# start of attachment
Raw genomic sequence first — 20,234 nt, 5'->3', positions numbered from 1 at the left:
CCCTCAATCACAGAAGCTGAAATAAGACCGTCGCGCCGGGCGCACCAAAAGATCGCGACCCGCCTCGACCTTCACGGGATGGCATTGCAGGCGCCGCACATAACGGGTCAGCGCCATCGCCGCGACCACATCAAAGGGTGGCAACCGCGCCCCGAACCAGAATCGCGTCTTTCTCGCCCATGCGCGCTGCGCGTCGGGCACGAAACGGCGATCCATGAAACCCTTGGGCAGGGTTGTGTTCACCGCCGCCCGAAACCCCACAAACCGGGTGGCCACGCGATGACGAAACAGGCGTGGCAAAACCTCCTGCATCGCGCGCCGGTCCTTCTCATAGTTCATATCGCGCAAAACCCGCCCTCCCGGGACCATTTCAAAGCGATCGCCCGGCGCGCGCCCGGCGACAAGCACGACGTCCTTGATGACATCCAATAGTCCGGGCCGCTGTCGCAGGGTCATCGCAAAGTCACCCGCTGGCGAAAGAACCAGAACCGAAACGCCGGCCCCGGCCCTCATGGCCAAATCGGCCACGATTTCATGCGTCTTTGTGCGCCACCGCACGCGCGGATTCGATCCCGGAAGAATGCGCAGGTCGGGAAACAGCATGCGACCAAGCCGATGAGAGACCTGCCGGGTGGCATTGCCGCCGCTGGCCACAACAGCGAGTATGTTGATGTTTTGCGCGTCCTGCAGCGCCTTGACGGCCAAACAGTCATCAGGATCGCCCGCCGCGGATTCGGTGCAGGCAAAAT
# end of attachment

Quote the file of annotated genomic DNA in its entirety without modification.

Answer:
Raw genomic sequence first — 20,234 nt, 5'->3', positions numbered from 1 at the left:
CCCTCAATCACAGAAGCTGAAATAAGACCGTCGCGCCGGGCGCACCAAAAGATCGCGACCCGCCTCGACCTTCACGGGATGGCATTGCAGGCGCCGCACATAACGGGTCAGCGCCATCGCCGCGACCACATCAAAGGGTGGCAACCGCGCCCCGAACCAGAATCGCGTCTTTCTCGCCCATGCGCGCTGCGCGTCGGGCACGAAACGGCGATCCATGAAACCCTTGGGCAGGGTTGTGTTCACCGCCGCCCGAAACCCCACAAACCGGGTGGCCACGCGATGACGAAACAGGCGTGGCAAAACCTCCTGCATCGCGCGCCGGTCCTTCTCATAGTTCATATCGCGCAAAACCCGCCCTCCCGGGACCATTTCAAAGCGATCGCCCGGCGCGCGCCCGGCGACAAGCACGACGTCCTTGATGACATCCAATAGTCCGGGCCGCTGTCGCAGGGTCATCGCAAAGTCACCCGCTGGCGAAAGAACCAGAACCGAAACGCCGGCCCCGGCCCTCATGGCCAAATCGGCCACGATTTCATGCGTCTTTGTGCGCCACCGCACGCGCGGATTCGATCCCGGAAGAATGCGCAGGTCGGGAAACAGCATGCGACCAAGCCGATGAGAGACCTGCCGGGTGGCATTGCCGCCGCTGGCCACAACAGCGAGTATGTTGATGTTTTGCGCGTCCTGCAGCGCCTTGACGGCCAAACAGTCATCAGGATCGCCCGCCGCGGATTCGGTGCAGGCAAAAT